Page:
11 Jan Cheque, please!
A guidance counsellor (or therapist, not sure which) once asked me the following question: “If nothing stood in your way – not money, talent or experience – what would you do, workwise?”
My immediate response, without hesitation: I would run a small bistro-style eatery. I was, of course, asked to qualify my response. It’s quite simple: I am passionate about food and wine, I love experimenting with new recipes (whilst working to perfect old favourites), I am inspired by fresh, seasonal ingredients and most importantly, I am immensely satisfied when people enjoy my cooking.
I dine out frequently – mostly with companions, and sometimes alone. In fact, I am penning this article at my neighbourhood bakery – at a table for one. Grateful for the solitude, I started thinking about the parallels between corporate businesses and restaurants.
What do they have in common? In short, everything. I believe that a successful business should be run like a restaurant:
- There needs to be a passionate restauranteur at the helm. If the passion is lacking, why are you doing it?
- The entire team – from front of house staff to the dishwasher – must be obsessed with service. Without returning customers, there is no restaurant. There is never an excuse for poor service. Never.
- Look after your team. A happy team will look after your patrons. Happy patrons will talk about your establishment – and return. It’s the simplest logic.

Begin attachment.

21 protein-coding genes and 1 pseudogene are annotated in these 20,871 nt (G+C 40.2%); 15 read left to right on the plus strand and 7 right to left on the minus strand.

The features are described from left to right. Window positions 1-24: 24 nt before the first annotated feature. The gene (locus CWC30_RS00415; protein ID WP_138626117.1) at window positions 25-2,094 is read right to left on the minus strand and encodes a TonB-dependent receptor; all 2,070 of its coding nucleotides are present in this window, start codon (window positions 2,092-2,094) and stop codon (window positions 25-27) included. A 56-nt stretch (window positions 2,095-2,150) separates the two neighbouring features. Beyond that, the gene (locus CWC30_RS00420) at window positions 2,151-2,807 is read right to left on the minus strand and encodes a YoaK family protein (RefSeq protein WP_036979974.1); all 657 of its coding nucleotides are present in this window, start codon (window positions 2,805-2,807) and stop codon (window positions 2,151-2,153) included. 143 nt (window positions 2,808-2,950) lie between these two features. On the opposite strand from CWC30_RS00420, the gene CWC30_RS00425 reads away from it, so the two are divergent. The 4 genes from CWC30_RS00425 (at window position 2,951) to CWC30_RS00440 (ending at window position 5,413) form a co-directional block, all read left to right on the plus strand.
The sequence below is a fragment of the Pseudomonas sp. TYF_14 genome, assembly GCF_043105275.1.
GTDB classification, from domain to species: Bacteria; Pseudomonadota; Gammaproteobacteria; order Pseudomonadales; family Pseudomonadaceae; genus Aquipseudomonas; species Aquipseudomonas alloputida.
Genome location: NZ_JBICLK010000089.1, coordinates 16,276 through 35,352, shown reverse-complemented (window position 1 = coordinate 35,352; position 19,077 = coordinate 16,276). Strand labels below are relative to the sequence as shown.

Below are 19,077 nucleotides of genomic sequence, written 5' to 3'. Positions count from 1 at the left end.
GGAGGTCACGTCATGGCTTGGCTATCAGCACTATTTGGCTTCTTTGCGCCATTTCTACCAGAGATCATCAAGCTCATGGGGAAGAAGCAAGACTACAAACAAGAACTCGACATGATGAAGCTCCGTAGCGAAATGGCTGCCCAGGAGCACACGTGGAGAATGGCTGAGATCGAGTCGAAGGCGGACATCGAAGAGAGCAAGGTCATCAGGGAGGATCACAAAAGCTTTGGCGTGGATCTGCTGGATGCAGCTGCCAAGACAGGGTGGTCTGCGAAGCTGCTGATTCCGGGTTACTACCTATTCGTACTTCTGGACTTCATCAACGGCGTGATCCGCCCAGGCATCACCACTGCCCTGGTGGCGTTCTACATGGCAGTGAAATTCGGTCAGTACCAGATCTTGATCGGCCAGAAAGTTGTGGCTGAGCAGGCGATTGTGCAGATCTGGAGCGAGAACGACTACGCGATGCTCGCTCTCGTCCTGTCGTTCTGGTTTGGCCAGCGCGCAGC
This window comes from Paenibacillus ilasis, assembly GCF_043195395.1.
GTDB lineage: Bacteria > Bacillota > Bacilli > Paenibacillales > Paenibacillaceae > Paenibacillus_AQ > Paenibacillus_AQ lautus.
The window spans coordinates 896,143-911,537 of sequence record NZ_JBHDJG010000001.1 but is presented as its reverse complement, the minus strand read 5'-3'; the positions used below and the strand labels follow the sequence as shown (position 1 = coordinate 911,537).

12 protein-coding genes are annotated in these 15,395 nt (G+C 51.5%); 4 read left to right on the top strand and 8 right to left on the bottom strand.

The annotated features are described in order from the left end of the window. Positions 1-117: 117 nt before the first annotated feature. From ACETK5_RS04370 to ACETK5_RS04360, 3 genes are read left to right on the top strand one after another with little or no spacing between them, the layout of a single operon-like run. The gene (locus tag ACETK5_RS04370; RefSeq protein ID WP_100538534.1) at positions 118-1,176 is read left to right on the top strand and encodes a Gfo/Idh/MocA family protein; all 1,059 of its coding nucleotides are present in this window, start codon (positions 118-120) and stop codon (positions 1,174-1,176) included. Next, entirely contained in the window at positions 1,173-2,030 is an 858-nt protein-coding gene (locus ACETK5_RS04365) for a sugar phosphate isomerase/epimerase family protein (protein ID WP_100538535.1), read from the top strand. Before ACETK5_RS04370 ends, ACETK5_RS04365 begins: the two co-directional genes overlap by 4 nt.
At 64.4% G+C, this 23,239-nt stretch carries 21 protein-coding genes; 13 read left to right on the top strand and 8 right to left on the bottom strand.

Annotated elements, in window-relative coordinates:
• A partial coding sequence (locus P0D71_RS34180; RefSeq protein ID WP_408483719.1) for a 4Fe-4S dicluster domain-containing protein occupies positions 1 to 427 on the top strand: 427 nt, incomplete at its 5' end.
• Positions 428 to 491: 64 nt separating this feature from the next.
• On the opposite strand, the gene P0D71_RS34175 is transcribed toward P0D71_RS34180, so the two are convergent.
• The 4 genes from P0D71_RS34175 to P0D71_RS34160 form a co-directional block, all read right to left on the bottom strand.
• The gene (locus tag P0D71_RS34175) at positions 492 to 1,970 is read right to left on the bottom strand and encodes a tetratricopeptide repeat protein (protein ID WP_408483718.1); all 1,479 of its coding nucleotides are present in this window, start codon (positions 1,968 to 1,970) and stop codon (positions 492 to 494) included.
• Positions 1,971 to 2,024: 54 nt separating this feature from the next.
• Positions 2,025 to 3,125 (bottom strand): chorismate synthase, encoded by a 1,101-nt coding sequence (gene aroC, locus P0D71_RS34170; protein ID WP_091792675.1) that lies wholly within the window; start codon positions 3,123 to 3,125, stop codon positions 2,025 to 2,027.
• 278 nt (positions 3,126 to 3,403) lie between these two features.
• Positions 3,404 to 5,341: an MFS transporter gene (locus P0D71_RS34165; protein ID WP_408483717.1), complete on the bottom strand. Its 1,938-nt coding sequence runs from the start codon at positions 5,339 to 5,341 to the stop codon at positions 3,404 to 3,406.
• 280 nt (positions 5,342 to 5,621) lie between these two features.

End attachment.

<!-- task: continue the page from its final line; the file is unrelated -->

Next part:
- Things need to be kept fresh (pun intended) and relevant. How often have you returned to a restaurant after a two year absence to find that the “specials menu” written on the blackboard is still exactly the same. Nothing special about that. Innovate, experiment, stay relevant!
- First impressions matter. If I get handed a tattered or dirty menu, we are off to a very bad start. Place yourself in your patrons’ shoes. What kind of experience does your restaurant deliver?
- Walk the floor and listen! Never become so busy that you lose touch with your patrons. Listen to their feedback, suggestions, complaints. And then do something about it.
- Every now and then, things go wrong. That’s life. What sets a great restaurant apart from the one you will be unlikely to return to is how the situation is handled when something does go wrong. Accountability and sincerity matters.
- You will never be all things to all men, so don’t try. A menu that carries burgers, pizza, sushi, seafood, pasta, sandwiches, pastries and whatever else – all labelled “artisan” – enrages me. Focus on what you’re good at and work relentlessly to perfect your craft.
- Be aware of trends, but remain true to your restaurant’s ethos. Trends come and go, but an exceptional meal, a beautiful setting and great service never goes out of style.
My list of parallels is by no means exhaustive. You can probably write a book on it if you wanted to. The next time you’re in a restaurant though, give some thought to what makes for a great dining experience and how this translates to the daily running of your business, your interactions with clients, your suppliers and your own menu.
As American chef Thomas Keller so eloquently put it: “A recipe has no soul. You as the cook must bring soul to the recipe”.